TelecomAsia ran an article on January 11th 2017 on a report from Juniper saying that OTT substitution to cost operators $104b this year. Juniper say that impact of OTT substitution will be the equivalent to 12% of operators’ service revenues.
No real surprise there. Voice, messaging and text are all pretty much now commoditised. SMS is on the sidelines for telco. WhatsApp now generates more than 3 times the traffic of SMS.
I wanted to share this article with a colleague and did a search. What came up was a similar article, only this time from October 2014, that told me that OTTs would cost telcos $14bn in 2014. (TelecomAsia article – October 2014 – OTT Players to Cost Telcos 14bn this year). This article also discussed a research survey from Juniper and said this €14bn figure was a 26% increase from 2013.
Take a moment to digest these numbers and the rate of increase. In October 2014 OTT substitution is costing telcos €14bn a year. Fast forward just 27 months to January 2017 and the OTT substitution cost has gone up to $104bn for the year. Or put another way – the OTT substitution cost to telcos has increased by 750% in 27 months to $104 billion for 2017. That’s an increase of 28% each month.
That’s a crazy increase. The research is from the same company (Juniper) so we’re not comparing analysis from two competing research houses. Messaging and voice are going the way of the OTTs. What’s next – data?
In the same spirit of ‘happy new year, get back to work’ Light Reading ran an article on January 9th with the headline. In 2017, Cost Per Bit Exceeds Revenues. This article covered an interview with CIMI Corp. CEO Tom Nolle and covered research carried out with leading carriers. The main message is that 2017 “is the year when most telecom network operators will see their revenue-per-bit fall below their cost-per-bit”.
These two articles really highlight the need for change from the traditional ways of doing business. On the BSS side, it’s fair to say that the days of the large scale digital transformation deals from the mega vendors are numbered. With the OTTs eating into telcos’ revenue at the rate they are, telcos do not have the luxury of time to wait for large and hugely expensive 3-5 year transformation projects to come to fruition. With the cost / revenue tipping point being reached CapEx will be under stress and the overall cost of such huge mega vendor transformation projects will come under increased scrutiny.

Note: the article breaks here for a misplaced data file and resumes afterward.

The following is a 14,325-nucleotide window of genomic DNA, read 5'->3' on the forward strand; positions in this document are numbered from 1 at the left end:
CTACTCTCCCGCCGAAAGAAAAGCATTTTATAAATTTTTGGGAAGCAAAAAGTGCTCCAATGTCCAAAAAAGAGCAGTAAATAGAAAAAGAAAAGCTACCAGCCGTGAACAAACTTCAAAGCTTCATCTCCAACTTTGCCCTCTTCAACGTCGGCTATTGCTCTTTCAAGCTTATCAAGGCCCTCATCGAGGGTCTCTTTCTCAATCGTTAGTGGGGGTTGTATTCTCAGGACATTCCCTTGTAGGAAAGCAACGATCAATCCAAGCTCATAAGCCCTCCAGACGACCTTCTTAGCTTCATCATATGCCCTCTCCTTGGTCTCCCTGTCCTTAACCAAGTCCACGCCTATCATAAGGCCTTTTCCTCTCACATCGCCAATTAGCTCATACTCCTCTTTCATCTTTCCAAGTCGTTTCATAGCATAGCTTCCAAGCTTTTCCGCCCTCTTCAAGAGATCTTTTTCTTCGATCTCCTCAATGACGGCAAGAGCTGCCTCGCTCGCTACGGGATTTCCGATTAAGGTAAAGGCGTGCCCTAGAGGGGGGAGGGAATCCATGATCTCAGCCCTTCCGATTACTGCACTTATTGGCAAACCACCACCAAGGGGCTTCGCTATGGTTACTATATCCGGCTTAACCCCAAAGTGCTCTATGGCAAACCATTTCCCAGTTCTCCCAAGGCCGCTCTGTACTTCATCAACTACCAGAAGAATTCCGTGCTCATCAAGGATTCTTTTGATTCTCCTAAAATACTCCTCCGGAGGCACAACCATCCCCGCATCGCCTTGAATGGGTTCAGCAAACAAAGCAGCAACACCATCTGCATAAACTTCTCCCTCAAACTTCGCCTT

We all know that telcos are undergoing a change to sell more digital services (content, etc) to their customers to get as large a % of the customers’ digital spend as possible. Relating to moving to digital for BSS, Ovum have just published a report on digital transformation (December 2016). In this they said:
“However, as pressure mounts for CSPs to quickly launch digital services, we can instead expect CSPs to roll out more BSS to support digital service launches in 2017. Ovum’s 2017 ICT Enterprise Insights survey revealed that more than 50% of CIOs plan to increase the number of revenue management systems and more than 60% plan to increase the number of customer management systems in the next 12–18 months. Although this seems contradictory to the rationalization that consolidation is required in the early stages of a transformation, it is important to note that auditing systems and undergoing a BSS transformation are lengthy processes that take years to complete.
Instead, CSPs will deploy separate BSS stacks with the sole purpose of supporting their digital services. In the short term, this will enable them to be active digital service providers, while in the long term, this will help them move forward with their digital transformation. As CSPs launch these digital stacks, they will seek out BSS solutions that can be quickly deployed and can provide them with the necessary components to support digital services.”
This fast track approach to digital was discussed by my colleague, Barry Marron in Openet’s blog in November 2016. The recent reports on how much revenues telcos are losing to OTTs (and the rate of increase) and the cost per bit / revenue per bit tipping point are not good news for traditional telco models. While this is rather obvious, this news may just add some focus on the speed and cost of digital transformation and act as a catalyst for telcos to look at how quickly and cost effectively they are undertaking their digital journeys.